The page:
LM eager to replace Czech Gripens with F-16s


Lockheed Martin will try and sell the F-16 aircraft to the Czech Republic when the current lease for Gripen fighters expire in 2015.

The Defence Ministry asked France, the United States, Sweden and the Eurofighter consortium in December for a preliminary bid of supersonic fighters for the Czech military. Lockheed is the second arms maker to publicly announce its interest in the tender, after the Swedish Saab that would like the Czech Republic to keep Gripens, Ekonom.cz writes.

The server wrote that the concern would probably again offer F-16s that are used, for instance, in the neighbouring Poland, in Belgium and Denmark. However, they would probably not succeed in the tender.

“If we sought a new quality, we would definitely not speak about F-16,” the server quotes Czech fighter wing commander Jaroslav Mika as saying recently.

Lockheed might also offer its new stealth aircraft F-35.But they are still being developed and on top of that, they would be too expensive for the Czech Republic, the server writes.

Five companies bid for the order in 1999 preliminarily: U.S. McDonnell-Douglas/Boeing (F/A-18 plane) and Lockheed Martin (F-16), French Dassault Aviation (Mirage 2000-5), EADS (Eurofighter) consortium and the British-Swedish BAE Systems/Saab consortium (Jas-39 Gripen).

Source: praguemonitor.com

Eurofighter to get new generation E-Scan radar

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After one year of industry funding, the Eurofighter and Euroradar consortia have received renewed strong support from the Partner Nations and have agreed to continue the full scale development programme of the next generation E-Scan radar, confirming the 2015 entry into service date.

Supported by the Eurofighter partner nations: the United Kingdom, Italy, Germany and Spain, Eurofighter GmbH and Euroradar began full scale development of the new CAPTOR-E radar in July 2010.

The new radar will have AESA capability that far exceeds any other radar available today and in the foreseeable future and will be developed to satisfy the requirements of the Partner Nations and customers across the globe.

The new AESA array, larger than the ones available to our competitors thanks to the Typhoon’s voluminous radome, will be fitted on a repositioner that will provide a wider field of regard when compared to those installed or scheduled for introduction on other fighters.

The new radar will offer customers the freedom to retrofit their existing Typhoons when required. The radar will have significant growth potential and both existing and new customers will be able to participate in tailoring the radar to meet their individual operational requirements.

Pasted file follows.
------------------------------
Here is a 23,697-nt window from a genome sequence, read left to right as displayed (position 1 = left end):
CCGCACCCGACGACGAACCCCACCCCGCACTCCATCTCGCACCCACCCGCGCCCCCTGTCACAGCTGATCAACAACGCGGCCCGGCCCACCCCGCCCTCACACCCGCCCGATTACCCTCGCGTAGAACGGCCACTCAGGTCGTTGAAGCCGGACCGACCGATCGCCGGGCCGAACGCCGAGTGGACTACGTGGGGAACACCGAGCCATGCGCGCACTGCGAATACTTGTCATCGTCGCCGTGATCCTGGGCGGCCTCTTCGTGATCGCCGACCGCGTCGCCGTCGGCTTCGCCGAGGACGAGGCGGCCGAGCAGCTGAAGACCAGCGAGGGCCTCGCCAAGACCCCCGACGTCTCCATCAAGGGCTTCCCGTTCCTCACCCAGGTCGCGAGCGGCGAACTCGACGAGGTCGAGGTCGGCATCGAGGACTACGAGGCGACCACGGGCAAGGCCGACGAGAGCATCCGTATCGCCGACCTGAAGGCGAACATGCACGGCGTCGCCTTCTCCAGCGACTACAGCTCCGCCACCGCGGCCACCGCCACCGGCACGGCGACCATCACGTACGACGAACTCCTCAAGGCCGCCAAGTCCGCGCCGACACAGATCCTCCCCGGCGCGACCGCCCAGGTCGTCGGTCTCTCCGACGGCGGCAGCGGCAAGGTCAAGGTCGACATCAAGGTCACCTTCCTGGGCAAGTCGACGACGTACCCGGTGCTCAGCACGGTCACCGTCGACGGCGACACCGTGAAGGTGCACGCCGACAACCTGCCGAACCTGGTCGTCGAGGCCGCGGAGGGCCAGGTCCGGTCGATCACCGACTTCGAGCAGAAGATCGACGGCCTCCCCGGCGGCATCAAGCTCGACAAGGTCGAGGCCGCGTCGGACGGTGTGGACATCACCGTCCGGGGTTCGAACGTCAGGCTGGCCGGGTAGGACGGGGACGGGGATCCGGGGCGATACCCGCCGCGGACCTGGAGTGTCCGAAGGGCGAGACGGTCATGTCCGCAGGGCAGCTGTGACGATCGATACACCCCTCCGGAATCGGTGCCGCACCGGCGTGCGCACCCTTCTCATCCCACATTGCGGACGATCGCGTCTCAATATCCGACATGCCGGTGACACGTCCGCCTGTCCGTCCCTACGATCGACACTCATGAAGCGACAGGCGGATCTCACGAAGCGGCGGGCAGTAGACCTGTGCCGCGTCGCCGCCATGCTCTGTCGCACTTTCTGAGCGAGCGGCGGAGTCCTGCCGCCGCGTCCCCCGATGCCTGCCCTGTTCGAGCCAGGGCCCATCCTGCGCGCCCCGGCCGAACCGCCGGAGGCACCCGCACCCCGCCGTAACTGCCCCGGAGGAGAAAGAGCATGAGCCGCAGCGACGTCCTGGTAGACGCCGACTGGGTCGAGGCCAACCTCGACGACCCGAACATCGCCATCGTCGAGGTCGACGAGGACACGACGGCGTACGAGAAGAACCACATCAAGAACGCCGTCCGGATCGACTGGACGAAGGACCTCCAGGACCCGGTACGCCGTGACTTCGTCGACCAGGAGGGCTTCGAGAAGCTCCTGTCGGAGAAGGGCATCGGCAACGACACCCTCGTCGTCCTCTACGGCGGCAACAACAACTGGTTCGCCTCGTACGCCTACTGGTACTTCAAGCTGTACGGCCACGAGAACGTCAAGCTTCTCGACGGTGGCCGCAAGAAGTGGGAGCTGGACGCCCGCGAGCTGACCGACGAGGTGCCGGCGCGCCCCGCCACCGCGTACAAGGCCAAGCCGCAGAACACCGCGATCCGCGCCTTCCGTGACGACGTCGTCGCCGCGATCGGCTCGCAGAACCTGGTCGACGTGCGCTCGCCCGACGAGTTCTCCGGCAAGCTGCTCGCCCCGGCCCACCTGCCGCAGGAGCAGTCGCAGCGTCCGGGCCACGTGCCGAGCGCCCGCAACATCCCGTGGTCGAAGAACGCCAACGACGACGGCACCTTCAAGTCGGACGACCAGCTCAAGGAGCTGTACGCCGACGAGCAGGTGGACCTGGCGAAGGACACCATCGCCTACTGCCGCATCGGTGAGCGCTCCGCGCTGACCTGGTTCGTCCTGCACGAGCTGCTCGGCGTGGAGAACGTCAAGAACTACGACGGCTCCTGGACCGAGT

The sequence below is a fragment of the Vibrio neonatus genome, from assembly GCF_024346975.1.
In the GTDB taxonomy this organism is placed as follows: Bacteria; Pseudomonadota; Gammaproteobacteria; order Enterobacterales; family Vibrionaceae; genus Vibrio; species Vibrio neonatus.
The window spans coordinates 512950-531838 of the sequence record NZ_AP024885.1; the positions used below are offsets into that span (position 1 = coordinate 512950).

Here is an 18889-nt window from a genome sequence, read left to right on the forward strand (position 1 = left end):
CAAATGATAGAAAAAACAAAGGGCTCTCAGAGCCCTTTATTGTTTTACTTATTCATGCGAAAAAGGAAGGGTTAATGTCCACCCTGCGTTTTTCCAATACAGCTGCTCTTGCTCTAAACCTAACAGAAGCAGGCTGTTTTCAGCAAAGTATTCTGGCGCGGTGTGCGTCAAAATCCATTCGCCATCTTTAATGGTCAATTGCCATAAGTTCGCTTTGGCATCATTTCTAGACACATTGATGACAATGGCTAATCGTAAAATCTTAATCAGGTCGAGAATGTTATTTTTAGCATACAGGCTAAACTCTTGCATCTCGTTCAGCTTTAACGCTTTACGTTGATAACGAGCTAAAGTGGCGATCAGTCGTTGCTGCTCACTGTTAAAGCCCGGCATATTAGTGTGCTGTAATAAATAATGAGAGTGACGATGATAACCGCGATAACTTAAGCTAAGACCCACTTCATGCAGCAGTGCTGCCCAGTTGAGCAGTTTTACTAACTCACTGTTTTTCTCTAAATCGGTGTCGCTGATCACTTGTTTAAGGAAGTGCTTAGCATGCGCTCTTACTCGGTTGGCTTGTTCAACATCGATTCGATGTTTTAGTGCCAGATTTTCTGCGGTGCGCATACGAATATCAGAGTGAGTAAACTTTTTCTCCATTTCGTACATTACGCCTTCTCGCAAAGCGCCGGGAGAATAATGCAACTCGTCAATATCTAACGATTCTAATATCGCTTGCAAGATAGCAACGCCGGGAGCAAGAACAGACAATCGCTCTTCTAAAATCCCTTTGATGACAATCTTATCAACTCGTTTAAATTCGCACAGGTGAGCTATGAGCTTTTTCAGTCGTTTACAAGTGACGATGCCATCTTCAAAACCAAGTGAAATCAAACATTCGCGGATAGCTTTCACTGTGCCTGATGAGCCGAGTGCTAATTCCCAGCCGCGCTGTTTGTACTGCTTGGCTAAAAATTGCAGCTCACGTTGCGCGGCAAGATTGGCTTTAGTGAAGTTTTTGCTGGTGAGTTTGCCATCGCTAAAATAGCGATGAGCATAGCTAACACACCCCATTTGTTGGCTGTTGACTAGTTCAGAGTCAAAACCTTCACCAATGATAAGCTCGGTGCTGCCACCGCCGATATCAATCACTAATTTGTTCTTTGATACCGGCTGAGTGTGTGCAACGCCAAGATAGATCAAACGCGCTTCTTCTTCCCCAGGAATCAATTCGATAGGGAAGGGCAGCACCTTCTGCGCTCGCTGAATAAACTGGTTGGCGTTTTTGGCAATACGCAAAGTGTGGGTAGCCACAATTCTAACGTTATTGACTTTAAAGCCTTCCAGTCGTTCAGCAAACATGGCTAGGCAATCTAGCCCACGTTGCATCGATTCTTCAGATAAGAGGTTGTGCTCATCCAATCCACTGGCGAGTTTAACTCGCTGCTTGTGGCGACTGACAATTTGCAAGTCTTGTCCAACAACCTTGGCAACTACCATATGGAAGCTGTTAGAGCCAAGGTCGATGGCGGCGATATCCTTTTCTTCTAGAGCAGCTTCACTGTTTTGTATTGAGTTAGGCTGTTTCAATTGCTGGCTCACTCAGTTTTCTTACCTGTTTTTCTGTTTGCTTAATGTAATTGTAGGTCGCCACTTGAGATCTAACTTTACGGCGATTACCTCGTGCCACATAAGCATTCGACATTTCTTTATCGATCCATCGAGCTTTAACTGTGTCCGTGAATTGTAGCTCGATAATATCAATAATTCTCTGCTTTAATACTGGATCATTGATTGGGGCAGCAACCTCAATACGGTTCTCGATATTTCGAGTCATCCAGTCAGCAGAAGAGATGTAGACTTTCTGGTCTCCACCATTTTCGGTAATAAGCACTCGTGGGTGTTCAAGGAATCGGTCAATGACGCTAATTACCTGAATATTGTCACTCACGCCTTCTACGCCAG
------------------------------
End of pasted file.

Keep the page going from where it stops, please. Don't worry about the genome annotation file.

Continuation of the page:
The new AESA Radar is part of the platform and systems enhancement ongoing with Eurofighter to ensure Typhoon leads the way as the world’s best new generation multi-role combat aircraft.’

Source: Air-Attack

RAF Eurofighter pilots sent home from Libya missions due to after night’s drinking

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Two RAF Eurofighter pilots were sent home in late March after they were caught drinking hours before they were to fly combat missions over Libya. The men, based at Gioia del Colle in Italy, returned to RAF Coningsby in Lincolnshire at the end of March.

The disciplinary action followed a night’s drinking, but the MoD was unable to confirm whether the pilots were declared unfit to fly.

The incident at the Gioia del Colle base, where the RAF’s Typhoon and Tornado fighter jets are based, is understood to have led to a temporary alcohol ban for other RAF personnel serving in the Mediterranean.

In a statement, the MoD said: “Two RAF personnel have been returned from detachment in Gioia del Colle following inappropriate behaviour; this has not affected the RAF’s ability to sustain its current commitments.

“Individuals who are found to have fallen below the high standards of conduct demanded by the RAF can face appropriate internal action.”

Gerry Connelly, a retired Air Vice Marshal and former commander at RAF Wittering in Cambridgeshire, described the news as “disappointing”.

The ex-fighter pilot said: “What’s gone on, we don’t know – but what I do know for certain is that the RAF takes a very firm view of any activities like drinking in and around flying, particularly in these sorts of conditions because clearly the two don’t mix.

Twelve of the UK’s Tornado jets and six Typhoon fighters – used to carry out bombing missions and patrol the no-fly zone – are stationed there.

The aircrafts’ pilots have so far flown more than 70 sorties, according to the MoD.

Source: BBC News